2018 NFL All-Rookie Team, offense: Saquon at RB

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Saquon Barkley versus Phillip Lindsay is hardly a fair fight.

One of the most hyped college prospects of the past decade, Barkley made the 2018 NFL Scouting Combine his personal showcase en route to the draft's No. 2 slot with the Giants. A 5-foot-8 dynamo starring in the Broncos' backyard at the University of Colorado, Lindsay didn't receive an invite to the combine, much less the draft.

Despite that dramatic difference in pedigree, Lindsay is giving Barkley a serious run for NFL Offensive Rookie of the Year honors as the season reaches its final quarter. The reigning AFC Offensive Player of the Week has been on a tear of late, becoming the only player this decade to average at least 7.0 yards per carry in three consecutive games. At his current pace, he will finish with 1,250 rushing yards, the most by an undrafted rookie in league history, per NFL Research.

One thing Lindsay and Barkley do have in common? They are the only players this season to rush for at least 900 yards without fumbling.

The two dynamic running backs aren't the only rookies worthy of praise. Let's unpack the 2018 All-Rookie Team on offense:

Quarterback: Baker Mayfield, Cleveland Browns

Hope. When Mayfield came out of the bullpen to lead his downtrodden franchise to a magical comeback versus the Jets in Week 3, even hardened Browns fans saw their black hearts turn red for a precious moment. One of the reasons we cling to sports fandom is the boundless optimism provided by an especially promising young talent with the potential to change lives -- and even skylines. Cleveland has been stuck with Brady Quinn, Brandon Weeden and Johnny Manziel, just as Green Bay and Indianapolis suffered through strings of subpar signal-callers before Brett Favre and Peyton Manning provided the rising tide that lifted all boats.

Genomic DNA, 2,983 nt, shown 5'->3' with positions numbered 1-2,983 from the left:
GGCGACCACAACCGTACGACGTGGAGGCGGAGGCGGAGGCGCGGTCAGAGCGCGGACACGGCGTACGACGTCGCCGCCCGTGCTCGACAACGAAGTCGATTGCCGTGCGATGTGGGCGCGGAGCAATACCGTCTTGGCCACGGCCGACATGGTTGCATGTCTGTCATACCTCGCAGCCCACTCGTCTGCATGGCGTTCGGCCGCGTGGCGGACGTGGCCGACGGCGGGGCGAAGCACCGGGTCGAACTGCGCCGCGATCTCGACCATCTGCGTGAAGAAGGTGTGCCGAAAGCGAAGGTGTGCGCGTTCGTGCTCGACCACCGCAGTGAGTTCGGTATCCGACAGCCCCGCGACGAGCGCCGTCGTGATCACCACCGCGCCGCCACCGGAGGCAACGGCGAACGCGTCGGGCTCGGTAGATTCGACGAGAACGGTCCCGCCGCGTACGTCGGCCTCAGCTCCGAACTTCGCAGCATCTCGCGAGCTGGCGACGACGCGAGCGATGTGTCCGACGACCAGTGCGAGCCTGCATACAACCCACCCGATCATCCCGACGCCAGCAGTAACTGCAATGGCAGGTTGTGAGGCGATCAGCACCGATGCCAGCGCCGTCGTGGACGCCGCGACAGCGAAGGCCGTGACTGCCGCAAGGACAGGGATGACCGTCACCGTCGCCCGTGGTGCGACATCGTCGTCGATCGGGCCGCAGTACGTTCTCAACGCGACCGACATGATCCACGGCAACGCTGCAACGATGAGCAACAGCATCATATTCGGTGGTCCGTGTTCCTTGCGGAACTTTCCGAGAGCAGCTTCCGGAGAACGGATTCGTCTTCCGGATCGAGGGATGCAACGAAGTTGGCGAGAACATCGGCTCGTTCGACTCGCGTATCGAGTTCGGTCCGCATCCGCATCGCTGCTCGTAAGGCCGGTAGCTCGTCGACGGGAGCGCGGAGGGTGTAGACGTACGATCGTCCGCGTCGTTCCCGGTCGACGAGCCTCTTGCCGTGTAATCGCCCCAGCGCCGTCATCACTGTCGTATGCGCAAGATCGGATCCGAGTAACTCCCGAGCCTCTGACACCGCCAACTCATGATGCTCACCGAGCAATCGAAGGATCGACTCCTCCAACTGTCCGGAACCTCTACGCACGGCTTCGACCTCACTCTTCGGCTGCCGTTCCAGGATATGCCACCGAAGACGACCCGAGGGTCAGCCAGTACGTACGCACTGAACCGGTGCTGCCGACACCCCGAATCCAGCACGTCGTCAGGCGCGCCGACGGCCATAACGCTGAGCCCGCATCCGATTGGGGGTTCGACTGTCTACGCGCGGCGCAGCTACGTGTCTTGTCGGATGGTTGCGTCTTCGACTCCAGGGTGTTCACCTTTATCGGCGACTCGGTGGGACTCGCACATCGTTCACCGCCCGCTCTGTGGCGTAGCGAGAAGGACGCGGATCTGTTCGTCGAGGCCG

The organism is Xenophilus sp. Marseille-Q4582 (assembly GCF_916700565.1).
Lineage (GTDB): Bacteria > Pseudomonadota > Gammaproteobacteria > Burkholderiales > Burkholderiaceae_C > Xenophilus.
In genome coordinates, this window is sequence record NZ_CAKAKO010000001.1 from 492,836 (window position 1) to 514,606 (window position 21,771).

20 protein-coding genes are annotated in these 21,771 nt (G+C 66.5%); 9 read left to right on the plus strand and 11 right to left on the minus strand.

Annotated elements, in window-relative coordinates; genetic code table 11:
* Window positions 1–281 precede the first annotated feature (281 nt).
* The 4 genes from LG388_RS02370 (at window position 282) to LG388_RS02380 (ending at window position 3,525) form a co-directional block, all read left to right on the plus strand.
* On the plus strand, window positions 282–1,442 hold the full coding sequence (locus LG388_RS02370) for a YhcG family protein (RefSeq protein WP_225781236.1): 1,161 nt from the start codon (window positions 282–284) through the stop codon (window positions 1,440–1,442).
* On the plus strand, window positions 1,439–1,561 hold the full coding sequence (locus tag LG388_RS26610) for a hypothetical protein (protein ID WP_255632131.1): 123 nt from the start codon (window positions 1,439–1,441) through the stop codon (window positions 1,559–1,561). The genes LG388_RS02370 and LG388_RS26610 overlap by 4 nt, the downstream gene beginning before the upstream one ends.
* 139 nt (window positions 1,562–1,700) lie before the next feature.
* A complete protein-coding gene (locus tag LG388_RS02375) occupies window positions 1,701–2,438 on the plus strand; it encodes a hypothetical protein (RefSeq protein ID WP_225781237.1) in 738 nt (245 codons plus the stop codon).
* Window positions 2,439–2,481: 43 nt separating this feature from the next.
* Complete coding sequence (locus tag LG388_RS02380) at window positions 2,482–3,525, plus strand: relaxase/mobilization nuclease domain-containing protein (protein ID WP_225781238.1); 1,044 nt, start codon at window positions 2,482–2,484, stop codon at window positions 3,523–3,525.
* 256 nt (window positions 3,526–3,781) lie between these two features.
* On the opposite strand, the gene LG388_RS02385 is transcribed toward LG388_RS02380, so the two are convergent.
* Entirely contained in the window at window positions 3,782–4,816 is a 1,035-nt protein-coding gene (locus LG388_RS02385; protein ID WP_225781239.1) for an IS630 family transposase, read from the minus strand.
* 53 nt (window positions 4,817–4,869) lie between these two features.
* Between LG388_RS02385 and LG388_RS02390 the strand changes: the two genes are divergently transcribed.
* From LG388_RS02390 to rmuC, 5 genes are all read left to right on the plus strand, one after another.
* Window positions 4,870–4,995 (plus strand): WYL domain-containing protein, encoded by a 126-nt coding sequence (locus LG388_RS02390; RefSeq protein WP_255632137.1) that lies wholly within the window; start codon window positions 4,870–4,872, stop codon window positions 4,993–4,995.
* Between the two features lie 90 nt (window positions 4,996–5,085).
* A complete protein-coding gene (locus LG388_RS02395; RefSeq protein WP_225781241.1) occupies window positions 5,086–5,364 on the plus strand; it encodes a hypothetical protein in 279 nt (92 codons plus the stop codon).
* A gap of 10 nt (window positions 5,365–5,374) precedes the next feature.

After taking a few rookie lumps under the now-deposed tandem of Hue Jackson and Todd Haley, Mayfield has hit his stride with former running backs coach Freddie Kitchens playing mad scientist over the past month. The reigning Offensive Rookie of the Month leads first-year quarterbacks in each major passing category this season. Since Kitchens took over play-calling duties early last month, Mayfield has completed 71.8 percent of his passes at 8.92 yards per attempt for a sterling passer rating of 111.8 -- numbers that rival those of darkhorse MVP candidates Jared Goff and Philip Rivers this season.

Running back: Saquon Barkley, New York Giants

Numbers, highlight clips, versatility, workload, in-season improvement -- Barkley has it all. He's on pace to join Eric Dickerson and Edgerrin James as the only rookies ever to amass at least 2,000 yards from scrimmage. His 12 trips to paydirt represent 44.4 percent of the team's offensive touchdowns this season. Where Barkley really shines, though, is through the eye test. How can one back inspire so many varied comparisons? The Barry Sanders shuck-and-jive to break free behind the line of scrimmage. The Walter Payton broken-tackle rampage through a hoard of defenders. The Marshall Faulk-like mismatch, lined up out wide or in the slot to take advantage of linebackers and safeties in coverage. The explosive jump-cuts of Adrian Peterson, the power of Marshawn Lynch, the leaping ability of Billy Sims. ... We could go on for hours.

Flex: Phillip Lindsay, Denver Broncos